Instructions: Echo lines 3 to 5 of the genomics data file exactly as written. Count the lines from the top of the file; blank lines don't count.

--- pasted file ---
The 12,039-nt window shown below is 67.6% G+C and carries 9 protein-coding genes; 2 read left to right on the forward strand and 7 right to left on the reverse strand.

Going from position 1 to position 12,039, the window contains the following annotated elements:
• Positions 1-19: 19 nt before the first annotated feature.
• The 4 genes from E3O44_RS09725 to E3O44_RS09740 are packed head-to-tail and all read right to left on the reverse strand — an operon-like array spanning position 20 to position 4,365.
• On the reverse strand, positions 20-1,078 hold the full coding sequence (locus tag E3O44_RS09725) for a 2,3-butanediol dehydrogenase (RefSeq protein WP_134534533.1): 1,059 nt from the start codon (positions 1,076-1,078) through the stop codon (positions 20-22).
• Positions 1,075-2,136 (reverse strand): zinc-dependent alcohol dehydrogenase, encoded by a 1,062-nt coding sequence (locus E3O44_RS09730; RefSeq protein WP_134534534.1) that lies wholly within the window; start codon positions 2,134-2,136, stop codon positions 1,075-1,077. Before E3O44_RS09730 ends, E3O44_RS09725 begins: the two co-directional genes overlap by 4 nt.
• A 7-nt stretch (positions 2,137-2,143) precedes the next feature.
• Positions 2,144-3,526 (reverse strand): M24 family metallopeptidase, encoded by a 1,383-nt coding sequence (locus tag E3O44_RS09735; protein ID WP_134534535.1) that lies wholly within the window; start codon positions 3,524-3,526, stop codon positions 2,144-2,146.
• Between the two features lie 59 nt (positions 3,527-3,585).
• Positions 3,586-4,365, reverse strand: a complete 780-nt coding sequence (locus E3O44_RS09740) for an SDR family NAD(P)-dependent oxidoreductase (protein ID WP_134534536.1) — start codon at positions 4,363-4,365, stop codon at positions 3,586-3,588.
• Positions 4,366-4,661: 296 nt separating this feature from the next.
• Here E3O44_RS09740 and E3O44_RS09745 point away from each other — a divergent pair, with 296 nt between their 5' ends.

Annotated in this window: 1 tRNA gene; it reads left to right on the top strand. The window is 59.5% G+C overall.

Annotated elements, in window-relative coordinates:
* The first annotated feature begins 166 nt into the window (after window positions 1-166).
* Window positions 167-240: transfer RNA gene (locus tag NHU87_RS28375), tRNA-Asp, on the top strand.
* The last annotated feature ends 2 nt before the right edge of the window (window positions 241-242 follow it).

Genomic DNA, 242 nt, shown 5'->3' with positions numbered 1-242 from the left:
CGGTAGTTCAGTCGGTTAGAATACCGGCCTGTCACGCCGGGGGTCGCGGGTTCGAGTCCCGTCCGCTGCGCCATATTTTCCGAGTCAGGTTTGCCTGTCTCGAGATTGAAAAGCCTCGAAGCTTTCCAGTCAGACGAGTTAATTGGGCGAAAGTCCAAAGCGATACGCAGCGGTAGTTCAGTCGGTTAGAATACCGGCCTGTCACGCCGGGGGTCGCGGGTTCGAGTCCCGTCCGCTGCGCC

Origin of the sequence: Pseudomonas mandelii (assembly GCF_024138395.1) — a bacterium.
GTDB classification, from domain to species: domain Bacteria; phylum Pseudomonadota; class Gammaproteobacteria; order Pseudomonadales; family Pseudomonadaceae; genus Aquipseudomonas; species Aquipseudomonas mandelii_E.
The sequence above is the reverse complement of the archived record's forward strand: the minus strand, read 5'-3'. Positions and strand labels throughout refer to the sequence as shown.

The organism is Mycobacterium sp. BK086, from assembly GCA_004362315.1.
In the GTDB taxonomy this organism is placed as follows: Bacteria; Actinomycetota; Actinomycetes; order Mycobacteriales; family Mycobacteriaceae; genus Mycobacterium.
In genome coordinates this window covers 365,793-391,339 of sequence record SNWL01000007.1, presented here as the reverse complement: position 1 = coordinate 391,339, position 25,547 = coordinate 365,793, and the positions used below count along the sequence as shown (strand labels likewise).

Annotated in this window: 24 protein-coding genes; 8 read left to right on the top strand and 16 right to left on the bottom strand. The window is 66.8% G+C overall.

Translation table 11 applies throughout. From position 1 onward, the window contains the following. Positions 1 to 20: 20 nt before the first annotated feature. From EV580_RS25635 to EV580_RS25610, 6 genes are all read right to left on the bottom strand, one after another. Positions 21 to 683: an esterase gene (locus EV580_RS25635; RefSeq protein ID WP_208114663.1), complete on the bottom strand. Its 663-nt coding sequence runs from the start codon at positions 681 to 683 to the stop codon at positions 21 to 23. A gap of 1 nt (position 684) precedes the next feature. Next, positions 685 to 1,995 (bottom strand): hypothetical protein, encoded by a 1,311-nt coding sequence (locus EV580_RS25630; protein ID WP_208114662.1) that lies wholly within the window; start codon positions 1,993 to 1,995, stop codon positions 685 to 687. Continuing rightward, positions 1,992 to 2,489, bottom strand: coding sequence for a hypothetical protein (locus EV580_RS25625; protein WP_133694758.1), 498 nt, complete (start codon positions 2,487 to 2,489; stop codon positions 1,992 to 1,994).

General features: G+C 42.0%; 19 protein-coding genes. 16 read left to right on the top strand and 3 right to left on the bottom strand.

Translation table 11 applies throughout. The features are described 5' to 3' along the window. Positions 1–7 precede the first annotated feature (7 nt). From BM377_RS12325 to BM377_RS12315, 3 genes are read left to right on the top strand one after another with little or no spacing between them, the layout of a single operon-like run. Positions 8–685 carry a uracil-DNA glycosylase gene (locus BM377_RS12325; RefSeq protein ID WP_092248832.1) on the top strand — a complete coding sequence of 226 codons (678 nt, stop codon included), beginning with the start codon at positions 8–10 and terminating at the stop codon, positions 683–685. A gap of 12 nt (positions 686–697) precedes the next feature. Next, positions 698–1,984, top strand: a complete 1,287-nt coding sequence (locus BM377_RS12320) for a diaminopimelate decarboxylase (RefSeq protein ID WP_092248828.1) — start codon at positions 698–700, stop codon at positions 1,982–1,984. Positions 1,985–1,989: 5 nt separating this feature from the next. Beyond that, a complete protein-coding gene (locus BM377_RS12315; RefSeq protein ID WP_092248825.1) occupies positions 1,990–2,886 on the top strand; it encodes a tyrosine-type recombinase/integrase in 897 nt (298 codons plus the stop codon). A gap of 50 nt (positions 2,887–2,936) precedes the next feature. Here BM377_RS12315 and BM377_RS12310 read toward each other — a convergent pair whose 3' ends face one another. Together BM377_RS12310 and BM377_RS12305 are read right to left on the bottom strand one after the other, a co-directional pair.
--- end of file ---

• Positions 1-19: 19 nt before the first annotated feature.
• The 4 genes from E3O44_RS09725 to E3O44_RS09740 are packed head-to-tail and all read right to left on the reverse strand — an operon-like array spanning position 20 to position 4,365.
• On the reverse strand, positions 20-1,078 hold the full coding sequence (locus tag E3O44_RS09725) for a 2,3-butanediol dehydrogenase (RefSeq protein WP_134534533.1): 1,059 nt from the start codon (positions 1,076-1,078) through the stop codon (positions 20-22).